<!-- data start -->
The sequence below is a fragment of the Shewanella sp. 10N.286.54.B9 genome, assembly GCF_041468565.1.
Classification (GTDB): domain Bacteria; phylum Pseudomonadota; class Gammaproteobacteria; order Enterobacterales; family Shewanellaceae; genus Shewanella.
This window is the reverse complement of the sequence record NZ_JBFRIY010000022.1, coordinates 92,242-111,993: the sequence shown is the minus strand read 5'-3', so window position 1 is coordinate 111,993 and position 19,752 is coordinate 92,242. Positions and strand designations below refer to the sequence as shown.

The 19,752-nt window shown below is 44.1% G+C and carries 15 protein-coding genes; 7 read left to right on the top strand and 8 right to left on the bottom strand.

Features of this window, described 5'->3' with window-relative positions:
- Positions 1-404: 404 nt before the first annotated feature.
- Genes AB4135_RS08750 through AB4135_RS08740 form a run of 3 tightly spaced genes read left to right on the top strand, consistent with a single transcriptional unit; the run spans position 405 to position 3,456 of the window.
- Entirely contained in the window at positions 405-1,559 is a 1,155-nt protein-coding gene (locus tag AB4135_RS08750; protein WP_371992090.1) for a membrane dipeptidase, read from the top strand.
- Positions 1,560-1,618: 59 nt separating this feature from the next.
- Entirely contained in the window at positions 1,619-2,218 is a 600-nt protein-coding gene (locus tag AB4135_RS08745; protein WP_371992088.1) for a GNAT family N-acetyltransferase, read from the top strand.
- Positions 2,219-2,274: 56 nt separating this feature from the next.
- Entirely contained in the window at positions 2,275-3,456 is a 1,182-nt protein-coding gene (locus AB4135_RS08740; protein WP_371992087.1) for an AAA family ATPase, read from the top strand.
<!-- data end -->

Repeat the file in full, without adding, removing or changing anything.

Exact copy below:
The sequence below is a fragment of the Shewanella sp. 10N.286.54.B9 genome, assembly GCF_041468565.1.
Classification (GTDB): domain Bacteria; phylum Pseudomonadota; class Gammaproteobacteria; order Enterobacterales; family Shewanellaceae; genus Shewanella.
This window is the reverse complement of the sequence record NZ_JBFRIY010000022.1, coordinates 92,242-111,993: the sequence shown is the minus strand read 5'-3', so window position 1 is coordinate 111,993 and position 19,752 is coordinate 92,242. Positions and strand designations below refer to the sequence as shown.

The 19,752-nt window shown below is 44.1% G+C and carries 15 protein-coding genes; 7 read left to right on the top strand and 8 right to left on the bottom strand.

Features of this window, described 5'->3' with window-relative positions:
- Positions 1-404: 404 nt before the first annotated feature.
- Genes AB4135_RS08750 through AB4135_RS08740 form a run of 3 tightly spaced genes read left to right on the top strand, consistent with a single transcriptional unit; the run spans position 405 to position 3,456 of the window.
- Entirely contained in the window at positions 405-1,559 is a 1,155-nt protein-coding gene (locus tag AB4135_RS08750; protein WP_371992090.1) for a membrane dipeptidase, read from the top strand.
- Positions 1,560-1,618: 59 nt separating this feature from the next.
- Entirely contained in the window at positions 1,619-2,218 is a 600-nt protein-coding gene (locus tag AB4135_RS08745; protein WP_371992088.1) for a GNAT family N-acetyltransferase, read from the top strand.
- Positions 2,219-2,274: 56 nt separating this feature from the next.
- Entirely contained in the window at positions 2,275-3,456 is a 1,182-nt protein-coding gene (locus AB4135_RS08740; protein WP_371992087.1) for an AAA family ATPase, read from the top strand.